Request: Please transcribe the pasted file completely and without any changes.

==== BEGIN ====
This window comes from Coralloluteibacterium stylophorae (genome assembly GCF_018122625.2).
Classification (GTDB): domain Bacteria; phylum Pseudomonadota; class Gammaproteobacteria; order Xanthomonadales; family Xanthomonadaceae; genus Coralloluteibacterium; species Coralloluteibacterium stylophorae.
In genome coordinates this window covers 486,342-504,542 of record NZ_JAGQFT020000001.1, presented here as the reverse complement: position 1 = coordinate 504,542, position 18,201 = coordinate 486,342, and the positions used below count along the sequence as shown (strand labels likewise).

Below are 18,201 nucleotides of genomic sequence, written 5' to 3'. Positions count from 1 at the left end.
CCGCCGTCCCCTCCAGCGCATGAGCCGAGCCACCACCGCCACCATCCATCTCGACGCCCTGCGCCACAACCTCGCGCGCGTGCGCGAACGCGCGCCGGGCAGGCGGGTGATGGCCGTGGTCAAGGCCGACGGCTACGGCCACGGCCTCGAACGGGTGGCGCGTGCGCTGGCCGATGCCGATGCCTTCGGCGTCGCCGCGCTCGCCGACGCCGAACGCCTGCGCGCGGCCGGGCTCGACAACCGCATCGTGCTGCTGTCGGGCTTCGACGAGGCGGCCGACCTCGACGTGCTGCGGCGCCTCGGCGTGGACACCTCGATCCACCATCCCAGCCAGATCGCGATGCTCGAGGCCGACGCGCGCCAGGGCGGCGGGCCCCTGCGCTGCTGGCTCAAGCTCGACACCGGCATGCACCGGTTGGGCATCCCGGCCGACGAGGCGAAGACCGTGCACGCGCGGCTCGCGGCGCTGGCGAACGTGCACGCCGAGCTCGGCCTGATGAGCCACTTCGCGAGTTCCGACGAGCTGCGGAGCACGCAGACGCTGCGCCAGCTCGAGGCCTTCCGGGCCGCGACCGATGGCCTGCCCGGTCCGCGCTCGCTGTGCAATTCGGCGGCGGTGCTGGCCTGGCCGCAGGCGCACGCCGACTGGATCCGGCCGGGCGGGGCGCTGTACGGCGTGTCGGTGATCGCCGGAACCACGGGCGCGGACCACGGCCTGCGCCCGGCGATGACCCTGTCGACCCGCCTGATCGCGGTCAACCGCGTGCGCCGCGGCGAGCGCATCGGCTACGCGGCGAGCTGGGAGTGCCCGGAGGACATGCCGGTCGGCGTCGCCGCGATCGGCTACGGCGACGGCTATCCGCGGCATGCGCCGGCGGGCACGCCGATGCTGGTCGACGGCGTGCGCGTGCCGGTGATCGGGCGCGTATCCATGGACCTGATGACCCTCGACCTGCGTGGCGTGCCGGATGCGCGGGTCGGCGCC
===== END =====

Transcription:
This window comes from Coralloluteibacterium stylophorae (genome assembly GCF_018122625.2).
Classification (GTDB): domain Bacteria; phylum Pseudomonadota; class Gammaproteobacteria; order Xanthomonadales; family Xanthomonadaceae; genus Coralloluteibacterium; species Coralloluteibacterium stylophorae.
In genome coordinates this window covers 486,342-504,542 of record NZ_JAGQFT020000001.1, presented here as the reverse complement: position 1 = coordinate 504,542, position 18,201 = coordinate 486,342, and the positions used below count along the sequence as shown (strand labels likewise).

Below are 18,201 nucleotides of genomic sequence, written 5' to 3'. Positions count from 1 at the left end.
CCGCCGTCCCCTCCAGCGCATGAGCCGAGCCACCACCGCCACCATCCATCTCGACGCCCTGCGCCACAACCTCGCGCGCGTGCGCGAACGCGCGCCGGGCAGGCGGGTGATGGCCGTGGTCAAGGCCGACGGCTACGGCCACGGCCTCGAACGGGTGGCGCGTGCGCTGGCCGATGCCGATGCCTTCGGCGTCGCCGCGCTCGCCGACGCCGAACGCCTGCGCGCGGCCGGGCTCGACAACCGCATCGTGCTGCTGTCGGGCTTCGACGAGGCGGCCGACCTCGACGTGCTGCGGCGCCTCGGCGTGGACACCTCGATCCACCATCCCAGCCAGATCGCGATGCTCGAGGCCGACGCGCGCCAGGGCGGCGGGCCCCTGCGCTGCTGGCTCAAGCTCGACACCGGCATGCACCGGTTGGGCATCCCGGCCGACGAGGCGAAGACCGTGCACGCGCGGCTCGCGGCGCTGGCGAACGTGCACGCCGAGCTCGGCCTGATGAGCCACTTCGCGAGTTCCGACGAGCTGCGGAGCACGCAGACGCTGCGCCAGCTCGAGGCCTTCCGGGCCGCGACCGATGGCCTGCCCGGTCCGCGCTCGCTGTGCAATTCGGCGGCGGTGCTGGCCTGGCCGCAGGCGCACGCCGACTGGATCCGGCCGGGCGGGGCGCTGTACGGCGTGTCGGTGATCGCCGGAACCACGGGCGCGGACCACGGCCTGCGCCCGGCGATGACCCTGTCGACCCGCCTGATCGCGGTCAACCGCGTGCGCCGCGGCGAGCGCATCGGCTACGCGGCGAGCTGGGAGTGCCCGGAGGACATGCCGGTCGGCGTCGCCGCGATCGGCTACGGCGACGGCTATCCGCGGCATGCGCCGGCGGGCACGCCGATGCTGGTCGACGGCGTGCGCGTGCCGGTGATCGGGCGCGTATCCATGGACCTGATGACCCTCGACCTGCGTGGCGTGCCGGATGCGCGGGTCGGCGCC